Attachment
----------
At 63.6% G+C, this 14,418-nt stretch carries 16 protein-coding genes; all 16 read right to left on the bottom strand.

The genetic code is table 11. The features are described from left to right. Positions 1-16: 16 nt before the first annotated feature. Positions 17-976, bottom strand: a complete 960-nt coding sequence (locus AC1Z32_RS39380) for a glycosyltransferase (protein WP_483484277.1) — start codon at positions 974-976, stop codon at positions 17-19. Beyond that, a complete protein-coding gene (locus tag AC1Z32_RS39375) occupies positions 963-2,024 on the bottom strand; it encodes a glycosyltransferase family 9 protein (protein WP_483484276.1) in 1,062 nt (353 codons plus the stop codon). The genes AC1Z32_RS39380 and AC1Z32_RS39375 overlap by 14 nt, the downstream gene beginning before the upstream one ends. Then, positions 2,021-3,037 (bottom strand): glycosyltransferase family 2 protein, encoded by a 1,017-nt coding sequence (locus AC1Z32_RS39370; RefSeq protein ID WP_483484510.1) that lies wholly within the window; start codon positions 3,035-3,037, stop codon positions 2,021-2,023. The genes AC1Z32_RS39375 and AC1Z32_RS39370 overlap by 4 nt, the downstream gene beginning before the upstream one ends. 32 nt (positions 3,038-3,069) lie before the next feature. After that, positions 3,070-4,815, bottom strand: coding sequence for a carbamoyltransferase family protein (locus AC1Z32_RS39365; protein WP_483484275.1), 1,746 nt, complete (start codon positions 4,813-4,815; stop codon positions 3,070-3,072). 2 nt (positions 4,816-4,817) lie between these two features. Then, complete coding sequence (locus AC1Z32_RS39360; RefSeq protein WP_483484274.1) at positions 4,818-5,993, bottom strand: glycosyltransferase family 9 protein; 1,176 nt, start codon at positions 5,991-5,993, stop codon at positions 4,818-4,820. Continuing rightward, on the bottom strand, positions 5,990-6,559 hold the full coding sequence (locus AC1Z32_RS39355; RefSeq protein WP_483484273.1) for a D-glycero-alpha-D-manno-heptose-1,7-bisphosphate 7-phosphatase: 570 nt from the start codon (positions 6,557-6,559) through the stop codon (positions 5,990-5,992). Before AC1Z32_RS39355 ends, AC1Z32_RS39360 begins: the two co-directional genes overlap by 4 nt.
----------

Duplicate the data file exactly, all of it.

At 63.6% G+C, this 14,418-nt stretch carries 16 protein-coding genes; all 16 read right to left on the bottom strand.

The genetic code is table 11. The features are described from left to right. Positions 1-16: 16 nt before the first annotated feature. Positions 17-976, bottom strand: a complete 960-nt coding sequence (locus AC1Z32_RS39380) for a glycosyltransferase (protein WP_483484277.1) — start codon at positions 974-976, stop codon at positions 17-19. Beyond that, a complete protein-coding gene (locus tag AC1Z32_RS39375) occupies positions 963-2,024 on the bottom strand; it encodes a glycosyltransferase family 9 protein (protein WP_483484276.1) in 1,062 nt (353 codons plus the stop codon). The genes AC1Z32_RS39380 and AC1Z32_RS39375 overlap by 14 nt, the downstream gene beginning before the upstream one ends. Then, positions 2,021-3,037 (bottom strand): glycosyltransferase family 2 protein, encoded by a 1,017-nt coding sequence (locus AC1Z32_RS39370; RefSeq protein ID WP_483484510.1) that lies wholly within the window; start codon positions 3,035-3,037, stop codon positions 2,021-2,023. The genes AC1Z32_RS39375 and AC1Z32_RS39370 overlap by 4 nt, the downstream gene beginning before the upstream one ends. 32 nt (positions 3,038-3,069) lie before the next feature. After that, positions 3,070-4,815, bottom strand: coding sequence for a carbamoyltransferase family protein (locus AC1Z32_RS39365; protein WP_483484275.1), 1,746 nt, complete (start codon positions 4,813-4,815; stop codon positions 3,070-3,072). 2 nt (positions 4,816-4,817) lie between these two features. Then, complete coding sequence (locus AC1Z32_RS39360; RefSeq protein WP_483484274.1) at positions 4,818-5,993, bottom strand: glycosyltransferase family 9 protein; 1,176 nt, start codon at positions 5,991-5,993, stop codon at positions 4,818-4,820. Continuing rightward, on the bottom strand, positions 5,990-6,559 hold the full coding sequence (locus AC1Z32_RS39355; RefSeq protein WP_483484273.1) for a D-glycero-alpha-D-manno-heptose-1,7-bisphosphate 7-phosphatase: 570 nt from the start codon (positions 6,557-6,559) through the stop codon (positions 5,990-5,992). Before AC1Z32_RS39355 ends, AC1Z32_RS39360 begins: the two co-directional genes overlap by 4 nt.